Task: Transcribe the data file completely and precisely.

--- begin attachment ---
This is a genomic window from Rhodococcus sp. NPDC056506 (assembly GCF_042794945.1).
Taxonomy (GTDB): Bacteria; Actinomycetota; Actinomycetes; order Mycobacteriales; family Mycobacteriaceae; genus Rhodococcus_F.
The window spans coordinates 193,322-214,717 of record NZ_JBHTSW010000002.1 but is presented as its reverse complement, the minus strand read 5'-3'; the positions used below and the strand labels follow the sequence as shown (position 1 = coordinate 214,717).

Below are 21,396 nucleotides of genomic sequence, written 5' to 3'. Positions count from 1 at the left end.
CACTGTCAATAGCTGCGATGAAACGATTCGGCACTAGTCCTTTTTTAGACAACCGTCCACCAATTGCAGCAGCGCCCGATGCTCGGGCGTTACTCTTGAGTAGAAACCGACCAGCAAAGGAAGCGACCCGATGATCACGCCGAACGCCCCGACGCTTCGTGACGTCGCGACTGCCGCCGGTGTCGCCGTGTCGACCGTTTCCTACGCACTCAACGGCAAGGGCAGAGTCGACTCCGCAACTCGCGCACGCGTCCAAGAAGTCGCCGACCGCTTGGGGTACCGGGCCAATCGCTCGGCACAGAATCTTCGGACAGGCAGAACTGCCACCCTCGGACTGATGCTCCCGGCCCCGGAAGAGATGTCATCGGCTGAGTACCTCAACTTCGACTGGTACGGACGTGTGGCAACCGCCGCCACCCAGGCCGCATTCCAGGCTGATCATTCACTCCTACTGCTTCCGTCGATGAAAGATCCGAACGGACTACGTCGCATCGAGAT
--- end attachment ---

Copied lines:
This is a genomic window from Rhodococcus sp. NPDC056506 (assembly GCF_042794945.1).
Taxonomy (GTDB): Bacteria; Actinomycetota; Actinomycetes; order Mycobacteriales; family Mycobacteriaceae; genus Rhodococcus_F.
The window spans coordinates 193,322-214,717 of record NZ_JBHTSW010000002.1 but is presented as its reverse complement, the minus strand read 5'-3'; the positions used below and the strand labels follow the sequence as shown (position 1 = coordinate 214,717).

Below are 21,396 nucleotides of genomic sequence, written 5' to 3'. Positions count from 1 at the left end.
CACTGTCAATAGCTGCGATGAAACGATTCGGCACTAGTCCTTTTTTAGACAACCGTCCACCAATTGCAGCAGCGCCCGATGCTCGGGCGTTACTCTTGAGTAGAAACCGACCAGCAAAGGAAGCGACCCGATGATCACGCCGAACGCCCCGACGCTTCGTGACGTCGCGACTGCCGCCGGTGTCGCCGTGTCGACCGTTTCCTACGCACTCAACGGCAAGGGCAGAGTCGACTCCGCAACTCGCGCACGCGTCCAAGAAGTCGCCGACCGCTTGGGGTACCGGGCCAATCGCTCGGCACAGAATCTTCGGACAGGCAGAACTGCCACCCTCGGACTGATGCTCCCGGCCCCGGAAGAGATGTCATCGGCTGAGTACCTCAACTTCGACTGGTACGGACGTGTGGCAACCGCCGCCACCCAGGCCGCATTCCAGGCTGATCATTCACTCCTACTGCTTCCGTCGATGAAAGATCCGAACGGACTACGTCGCATCGAGAT